Like many cannery communities, Britannia was a self-contained world that provided not just jobs, but also places for its workforce to live during the fishing season.
Stilt houses like these were once termed “knock down houses”, built at sawmills in New Westminster in the 1880s, then disassembled and shipped down the Fraser River on scows (small barges) to Steveston. When the scows arrived, the buildings were reassembled by carpenters on site, resulting in entire cannery villages appearing almost overnight.
Britannia was culturally diverse, but jobs tended to be divided between cultural groups, and living conditions were segregated. Segregation was a normal part of cannery life, and groups of workers were assigned to living areas that reflected their ethnic background. The different designs of the homes at Britannia tell us stories about the workers who lived in them, and the relationships between them.
The Manager’s House is a glimpse into the life of a more affluent family, in stark contrast to the living conditions of the Japanese, Chinese, First Nations and white labourers who lived in buildings only steps away. The exhibits inside the Manager’s House are based on the lives of the Shorey family, who lived in a large white home on the west side of the Britannia site. George Shorey was the shipyard manager who moved his family here to convert the cannery into a shipyard in 1917-18. The Shorey family lived at Britannia until 1960. There are many stories of their lives here spent at work, at home and on the Britannia site. Their family stories are the inspiration behind the displays, audio recordings and image projections. These stories provide a window to understanding what life was like for a manager’s family at work, home and play.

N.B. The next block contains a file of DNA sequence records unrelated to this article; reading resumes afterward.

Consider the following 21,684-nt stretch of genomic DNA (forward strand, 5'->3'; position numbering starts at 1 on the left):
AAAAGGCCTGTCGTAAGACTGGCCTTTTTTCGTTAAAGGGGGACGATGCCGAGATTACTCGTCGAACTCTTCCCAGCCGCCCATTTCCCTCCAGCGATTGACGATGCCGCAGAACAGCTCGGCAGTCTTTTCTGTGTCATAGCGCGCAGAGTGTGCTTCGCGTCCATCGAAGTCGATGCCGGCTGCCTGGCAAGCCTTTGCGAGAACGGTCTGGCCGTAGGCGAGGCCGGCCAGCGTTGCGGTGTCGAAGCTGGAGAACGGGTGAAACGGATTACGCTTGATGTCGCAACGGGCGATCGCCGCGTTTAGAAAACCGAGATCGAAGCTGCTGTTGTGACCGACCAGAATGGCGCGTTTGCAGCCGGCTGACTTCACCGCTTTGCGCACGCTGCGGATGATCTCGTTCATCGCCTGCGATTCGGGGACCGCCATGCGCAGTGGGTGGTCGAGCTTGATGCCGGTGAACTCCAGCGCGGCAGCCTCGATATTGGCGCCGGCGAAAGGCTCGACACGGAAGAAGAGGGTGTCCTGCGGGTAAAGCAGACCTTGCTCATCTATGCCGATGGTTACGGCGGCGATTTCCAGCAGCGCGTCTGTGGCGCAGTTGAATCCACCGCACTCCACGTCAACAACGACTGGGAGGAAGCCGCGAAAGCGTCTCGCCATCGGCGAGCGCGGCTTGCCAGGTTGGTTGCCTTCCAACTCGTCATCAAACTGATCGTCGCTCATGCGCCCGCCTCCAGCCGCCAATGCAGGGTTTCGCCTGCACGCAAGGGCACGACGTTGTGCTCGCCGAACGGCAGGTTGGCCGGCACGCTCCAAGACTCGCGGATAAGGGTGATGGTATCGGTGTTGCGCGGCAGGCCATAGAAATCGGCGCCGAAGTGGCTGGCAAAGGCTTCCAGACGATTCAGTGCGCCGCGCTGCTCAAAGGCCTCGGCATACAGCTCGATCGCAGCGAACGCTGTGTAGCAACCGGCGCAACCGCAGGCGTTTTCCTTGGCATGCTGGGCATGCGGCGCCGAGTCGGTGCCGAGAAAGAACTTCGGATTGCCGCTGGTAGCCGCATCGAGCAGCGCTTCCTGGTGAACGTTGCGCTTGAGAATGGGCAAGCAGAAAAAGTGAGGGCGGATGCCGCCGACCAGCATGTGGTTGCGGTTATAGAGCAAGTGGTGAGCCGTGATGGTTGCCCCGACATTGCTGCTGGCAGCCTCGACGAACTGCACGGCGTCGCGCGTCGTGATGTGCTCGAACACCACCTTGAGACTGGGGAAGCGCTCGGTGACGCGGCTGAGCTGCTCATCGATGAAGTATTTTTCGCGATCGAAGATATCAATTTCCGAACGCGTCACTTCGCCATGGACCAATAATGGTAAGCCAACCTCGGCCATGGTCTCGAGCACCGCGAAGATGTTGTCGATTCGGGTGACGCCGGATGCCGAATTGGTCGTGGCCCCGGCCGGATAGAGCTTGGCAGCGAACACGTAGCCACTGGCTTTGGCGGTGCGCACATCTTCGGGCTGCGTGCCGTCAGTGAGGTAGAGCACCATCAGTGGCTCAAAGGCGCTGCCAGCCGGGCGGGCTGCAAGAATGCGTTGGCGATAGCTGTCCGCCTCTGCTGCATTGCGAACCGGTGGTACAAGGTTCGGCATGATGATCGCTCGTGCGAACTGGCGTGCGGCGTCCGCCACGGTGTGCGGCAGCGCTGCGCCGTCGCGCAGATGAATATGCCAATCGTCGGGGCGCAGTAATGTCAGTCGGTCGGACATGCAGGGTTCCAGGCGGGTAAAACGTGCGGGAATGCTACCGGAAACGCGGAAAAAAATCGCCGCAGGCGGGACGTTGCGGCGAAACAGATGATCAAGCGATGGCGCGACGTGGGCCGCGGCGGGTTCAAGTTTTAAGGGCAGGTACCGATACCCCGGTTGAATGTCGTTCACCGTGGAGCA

The Men’s Bunkhouse building once served as temporary accommodation, only occupied during the summer season when the fishery and cannery operations were in full swing. Mostly single, white fishermen and temporary labourers bunked together in cramped conditions, and shared a common area where they played cards and socialized after the work day. The exhibits, projection and audio recordings inside this building interpret the grit and grime of everyday life experienced by temporary white labourers.
The Point House is believed to have at one time been the home of Musqueam Chief James Point and his family at its original location in Steveston. Displays inside touch on the lives of the local First Nations people during the early canning days, and explore how housing styles reflect the various people who occupied them. A short film, These Walls Can Talk, introduces Britannia’s different housing styles and their occupants.